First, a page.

[12] Gregory Dickow “Placing a Demand on the Covenant,” The Power to Change Today, Dec. 29, 2013, 6:50-7:09,, (Last accessed: 01/11/14).
[14] Gregory Dickow, “Redeemed From The Curse: How To Live In Your Covenant Blessings!,” The Power to Change Today, Aug. 26, 2012, 10:30-11:05,, (Last accessed: 01/11/14).
[16] Gregory Dickow, The Power to Change Today: Simple Secrets to the Satisfied Life, (New York, NY: Hachette Book Group, 2009), 168.
[17] Ibid. Similarly, Dickow wrote: “The words of the Bible are described as the seeds that, when planted, will surely produce the satisfied life. You can truly be happy and confident, for your abundant future lies within your hands.” Ibid., 172. “Remember: you hold in your hands the power to live the life you desire by choosing the seeds you plant. No one can stop your harvest.” Ibid., 176.
[18] See Gregory Dickow, “The Power of Spoken Blessing,” The Power to Change Today, Nov. 13, 2011. Italics added.
[19] Dickow, The Power to Change Today, 169.
[23] Ibid.

Tuesday, January 7, 2014

Retrieving Nicaea: The Development and Meaning of Trinitarian Doctrine [Review]

I recall the first time someone told me the story of the events surrounding and during Nicaea. I was enthralled. The story was one marked by a clear dividing line between good and evil as are all of the best stories. There were those who espoused a truly biblical faith, and the pretenders whose "Christian theology" was the result of drinking deeply from pagan philosophy. There was of course, faithful Bishop Alexander and his pupil Athanasius; the seemingly tireless defenders of the deity of the Son of God. In opposition was the insidious Arius and a legion of churchmen whose doctrinal commitments were informed by Satan himself.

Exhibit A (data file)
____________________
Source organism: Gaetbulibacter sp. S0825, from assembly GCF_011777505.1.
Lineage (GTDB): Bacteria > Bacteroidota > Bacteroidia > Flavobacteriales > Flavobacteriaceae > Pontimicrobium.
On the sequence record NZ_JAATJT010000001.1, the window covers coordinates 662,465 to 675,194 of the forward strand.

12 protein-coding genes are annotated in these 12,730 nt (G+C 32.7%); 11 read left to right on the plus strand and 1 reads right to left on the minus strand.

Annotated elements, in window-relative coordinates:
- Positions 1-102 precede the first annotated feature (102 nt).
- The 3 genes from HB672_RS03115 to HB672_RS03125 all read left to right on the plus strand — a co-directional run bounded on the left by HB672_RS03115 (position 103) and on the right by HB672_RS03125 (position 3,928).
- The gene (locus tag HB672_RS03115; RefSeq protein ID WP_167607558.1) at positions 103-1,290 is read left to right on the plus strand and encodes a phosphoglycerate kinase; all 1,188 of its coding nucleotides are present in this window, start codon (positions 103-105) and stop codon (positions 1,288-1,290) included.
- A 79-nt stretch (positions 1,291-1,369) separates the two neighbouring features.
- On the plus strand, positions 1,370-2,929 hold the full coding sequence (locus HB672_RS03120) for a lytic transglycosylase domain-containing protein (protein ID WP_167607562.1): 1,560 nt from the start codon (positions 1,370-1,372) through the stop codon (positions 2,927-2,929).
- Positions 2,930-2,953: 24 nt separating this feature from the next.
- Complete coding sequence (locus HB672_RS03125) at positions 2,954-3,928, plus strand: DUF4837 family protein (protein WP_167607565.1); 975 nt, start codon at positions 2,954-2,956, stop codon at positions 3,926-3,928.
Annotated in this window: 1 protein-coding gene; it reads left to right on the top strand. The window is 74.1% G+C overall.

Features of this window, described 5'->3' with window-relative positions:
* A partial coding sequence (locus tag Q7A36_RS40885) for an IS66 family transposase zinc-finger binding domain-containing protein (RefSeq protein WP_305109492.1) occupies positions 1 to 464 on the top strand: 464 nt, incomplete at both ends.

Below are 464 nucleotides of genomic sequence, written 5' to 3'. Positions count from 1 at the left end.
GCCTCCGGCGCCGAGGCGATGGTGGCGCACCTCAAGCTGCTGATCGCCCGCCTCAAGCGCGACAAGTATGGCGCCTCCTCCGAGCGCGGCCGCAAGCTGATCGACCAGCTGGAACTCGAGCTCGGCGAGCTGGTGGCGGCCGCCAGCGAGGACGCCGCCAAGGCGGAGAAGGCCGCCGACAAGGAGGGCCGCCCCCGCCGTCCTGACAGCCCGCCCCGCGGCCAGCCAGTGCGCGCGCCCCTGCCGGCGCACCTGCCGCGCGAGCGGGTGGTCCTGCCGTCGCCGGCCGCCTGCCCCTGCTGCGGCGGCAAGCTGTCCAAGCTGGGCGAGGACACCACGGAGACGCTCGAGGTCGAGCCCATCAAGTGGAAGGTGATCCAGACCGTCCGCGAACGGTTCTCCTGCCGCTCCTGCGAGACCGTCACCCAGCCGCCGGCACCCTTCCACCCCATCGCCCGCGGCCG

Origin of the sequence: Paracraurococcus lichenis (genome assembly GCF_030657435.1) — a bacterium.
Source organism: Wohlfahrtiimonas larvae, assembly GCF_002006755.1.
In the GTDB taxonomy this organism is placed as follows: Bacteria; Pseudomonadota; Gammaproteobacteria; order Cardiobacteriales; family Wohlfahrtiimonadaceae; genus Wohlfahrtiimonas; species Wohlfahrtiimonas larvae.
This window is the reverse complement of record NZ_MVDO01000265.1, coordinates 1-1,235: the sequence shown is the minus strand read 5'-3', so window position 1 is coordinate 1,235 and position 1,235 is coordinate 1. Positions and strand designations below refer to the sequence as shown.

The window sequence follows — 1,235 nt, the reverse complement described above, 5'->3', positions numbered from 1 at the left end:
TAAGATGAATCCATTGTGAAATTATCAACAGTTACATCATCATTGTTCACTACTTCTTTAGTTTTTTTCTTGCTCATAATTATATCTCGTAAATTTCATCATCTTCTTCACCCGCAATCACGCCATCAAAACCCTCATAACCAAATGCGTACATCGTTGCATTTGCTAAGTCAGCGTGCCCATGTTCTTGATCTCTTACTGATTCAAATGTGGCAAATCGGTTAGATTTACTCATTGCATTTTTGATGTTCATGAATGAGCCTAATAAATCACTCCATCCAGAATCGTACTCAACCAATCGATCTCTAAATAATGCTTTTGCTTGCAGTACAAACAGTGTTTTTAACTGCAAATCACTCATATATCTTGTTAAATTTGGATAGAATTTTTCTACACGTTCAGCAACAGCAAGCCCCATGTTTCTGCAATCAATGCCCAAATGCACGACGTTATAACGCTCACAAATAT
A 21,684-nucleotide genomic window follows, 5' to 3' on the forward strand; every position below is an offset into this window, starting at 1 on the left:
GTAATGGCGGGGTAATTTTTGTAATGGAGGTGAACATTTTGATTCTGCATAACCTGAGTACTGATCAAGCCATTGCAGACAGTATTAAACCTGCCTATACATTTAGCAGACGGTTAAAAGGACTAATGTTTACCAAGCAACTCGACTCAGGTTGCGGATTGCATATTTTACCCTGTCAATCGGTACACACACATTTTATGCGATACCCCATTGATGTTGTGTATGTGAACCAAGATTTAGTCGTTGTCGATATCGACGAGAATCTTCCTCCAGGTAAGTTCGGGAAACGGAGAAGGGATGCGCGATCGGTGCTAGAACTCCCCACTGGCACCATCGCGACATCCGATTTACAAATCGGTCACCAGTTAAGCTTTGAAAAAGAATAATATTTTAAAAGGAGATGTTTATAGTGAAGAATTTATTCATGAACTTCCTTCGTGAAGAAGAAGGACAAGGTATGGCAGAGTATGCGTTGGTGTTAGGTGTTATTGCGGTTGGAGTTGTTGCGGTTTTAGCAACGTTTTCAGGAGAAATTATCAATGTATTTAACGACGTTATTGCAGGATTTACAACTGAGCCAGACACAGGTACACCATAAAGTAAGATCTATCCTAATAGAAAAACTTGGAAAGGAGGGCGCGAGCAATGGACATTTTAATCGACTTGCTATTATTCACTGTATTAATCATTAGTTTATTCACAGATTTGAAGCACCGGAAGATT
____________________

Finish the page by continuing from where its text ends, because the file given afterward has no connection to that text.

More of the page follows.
If you've heard this story, Khaled Anatolios wants you to know that you've bought into a generalized portrait of a complex set of historical circumstances, people, and doctrines. While he does admit that characterizing the councils of "Nicaea and Constantinople as a struggle between 'Arians,' on the one side, and Nicene theology, defended most prominently by Athanasius and the Cappadocians, on the other"[1] "is not entirely lacking in either historical foundation or theological justification,"[2] Anatolios wisely incorporates pertinent examinations of the relevant theologians and their respective theologies. 

The author begins by laying a bit of historical groundwork by providing a retelling of the theological conflicts just previous to Nicaea. Thereafter he provides the reader with a brilliant means so as to differentiate those theologians who were for and against the theology affirmed by the council. This is no easy charge, since there existed a diversity of theologies not just between the two sides, but on each side. Anatolios draws his dividing line between "those theologies that spoke of the unity of the Trinity as a unity of being and those that spoke of a unity of will."[3] This is the best means of differentiation that I have encountered. Take for example the person and theology of Marcellus of Ancyra. While Marcellus affirmed Nicaea and argued fervently against both Arius and Asterius, his theology resembled the form of unitarianism embraced by Oneness Pentecostals (i.e., a form of modalism). Thus, it is not enough to merely draw the line between those who affirmed Nicaea and those who didn't. Rather, Anatolios draws the line directly at the sweet spot, allowing for the actual diversity of theologies.